Monday, February 10, 2014

A Mental Health Journey

I debated making a post about this as it’s still a “bit early to tell,” but I figured it could be useful for posterity.

I have been seeing a counselor at my university for about two years now. The last time I saw her before summer break, she discussed me the results of a psychological screening, which I took because I don’t think my four year old diagnosis of clinical depression is correct. According to the screening, she said it seemed I had an anxiety disorder. This was not among the things I had considered. I thought perhaps adult ADHD, maybe some mild ASD… I thought it could be any combination of things, but never considered anxiety.

I mulled over this idea for a long time. When I last visited home, I showed the three page results to my dad, who to my surprise was in complete agreement with them. He said reading them was “like watching me grow up.”

Most of my problems are with memory, concentration, and motivation. I didn’t purse further help for awhile because I didn’t need it, but in January I returned to school, and suddenly these were very relevant problems again. So I upped and visited a psychiatrist, who came to the same conclusion as my counselor: I have an anxiety disorder. Because I didn’t respond well to the SSRI I tried four years back (citalopram), he prescribed me a low dosage of a NDRI (bupropion). He also lauded me for doing as well as I have without medicinal help. Apparently some of the things I do (sitting at the front of the class because it’s easier to speak if I can’t see my classmates, little calming rituals like lacing up my corset and boots, etc) are coping behaviors. I had always chalked up my social problems to being an awkward ass introvert.

So I have been taking bupropion for ten days now, and I think I am beginning to see a difference. Things that took me so much effort before, like speaking up in a group, are a little bit easier now. Yesterday I got up the energy to exercise for the first time in months. Seldom in my life have I felt so functional. I feel less stressed out and overwhelmed. And concentration seems to be a bit easier too, though I am definitely still scatterbrained. And still having sleeping troubles, I end up dozing off in class even after nine hours sleep and a latte with two shots of espresso.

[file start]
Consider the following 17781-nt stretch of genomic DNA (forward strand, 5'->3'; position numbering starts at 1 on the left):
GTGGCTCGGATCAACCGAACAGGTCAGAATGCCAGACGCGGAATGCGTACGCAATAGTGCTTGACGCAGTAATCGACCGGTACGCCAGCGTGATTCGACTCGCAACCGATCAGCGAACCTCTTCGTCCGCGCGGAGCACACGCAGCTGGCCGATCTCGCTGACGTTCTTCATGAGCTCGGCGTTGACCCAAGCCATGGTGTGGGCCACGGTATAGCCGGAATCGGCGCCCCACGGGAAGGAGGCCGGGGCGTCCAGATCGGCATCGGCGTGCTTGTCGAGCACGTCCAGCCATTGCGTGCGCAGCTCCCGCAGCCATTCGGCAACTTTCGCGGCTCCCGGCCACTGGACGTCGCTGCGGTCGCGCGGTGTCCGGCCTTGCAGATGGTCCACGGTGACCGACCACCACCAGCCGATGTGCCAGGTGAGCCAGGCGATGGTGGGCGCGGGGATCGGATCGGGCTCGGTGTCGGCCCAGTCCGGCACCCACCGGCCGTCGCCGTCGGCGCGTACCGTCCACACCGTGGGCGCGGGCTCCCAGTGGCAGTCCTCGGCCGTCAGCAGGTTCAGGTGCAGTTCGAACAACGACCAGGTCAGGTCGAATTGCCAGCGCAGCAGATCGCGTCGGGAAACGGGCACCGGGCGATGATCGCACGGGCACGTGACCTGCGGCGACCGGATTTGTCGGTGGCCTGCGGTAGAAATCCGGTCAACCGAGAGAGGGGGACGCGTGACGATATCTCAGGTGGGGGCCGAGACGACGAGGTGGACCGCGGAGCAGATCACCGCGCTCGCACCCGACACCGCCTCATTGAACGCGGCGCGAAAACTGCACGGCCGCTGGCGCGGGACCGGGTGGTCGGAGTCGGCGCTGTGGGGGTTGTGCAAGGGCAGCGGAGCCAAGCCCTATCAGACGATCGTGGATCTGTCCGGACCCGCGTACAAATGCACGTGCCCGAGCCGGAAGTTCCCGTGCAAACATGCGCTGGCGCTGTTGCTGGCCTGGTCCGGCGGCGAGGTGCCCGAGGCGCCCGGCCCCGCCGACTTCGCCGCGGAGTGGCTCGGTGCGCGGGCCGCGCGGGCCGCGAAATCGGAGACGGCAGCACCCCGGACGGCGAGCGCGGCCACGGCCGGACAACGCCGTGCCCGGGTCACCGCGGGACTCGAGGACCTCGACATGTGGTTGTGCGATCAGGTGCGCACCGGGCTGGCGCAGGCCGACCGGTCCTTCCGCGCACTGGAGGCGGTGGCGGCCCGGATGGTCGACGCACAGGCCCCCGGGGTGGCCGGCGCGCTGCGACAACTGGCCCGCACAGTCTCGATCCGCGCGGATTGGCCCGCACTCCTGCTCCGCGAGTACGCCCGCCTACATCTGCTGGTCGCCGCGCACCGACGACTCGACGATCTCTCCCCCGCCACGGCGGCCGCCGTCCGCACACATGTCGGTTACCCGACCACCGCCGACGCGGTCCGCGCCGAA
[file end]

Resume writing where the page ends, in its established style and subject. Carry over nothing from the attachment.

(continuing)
These marginal differences are amazing to me, and I almost want to cry thinking about how long I’ve gone without this. What if I had started taking it when I was eighteen? Or fourteen? Or ten? What would my life have been like?

When I told my dad he must have thought the same thing, and he said he regretted not approaching my mental health differently when I was younger. But you know what? I don’t hold a thing against him. He instilled in me a very can-do, no excuses outlook on life, and look how far it’s gotten me. (Just imagine how much more I’ll be capable of with this medication!) And anyway, every person I’ve ever met who started a long-term medication before or during puberty seems to regret it, so I’m kind of glad I didn’t fuck up my brain chemistry while shit was still sorting itself out. (I still wonder how I was affected by taking birth control pills ages fifteen through nineteen.)

So begins a possible new chapter in my life. If I stay on track, I should graduate with my B.S. in Spring 2015 with at least a 3.0
And maybe I’ll finally be able to get in shape, too!

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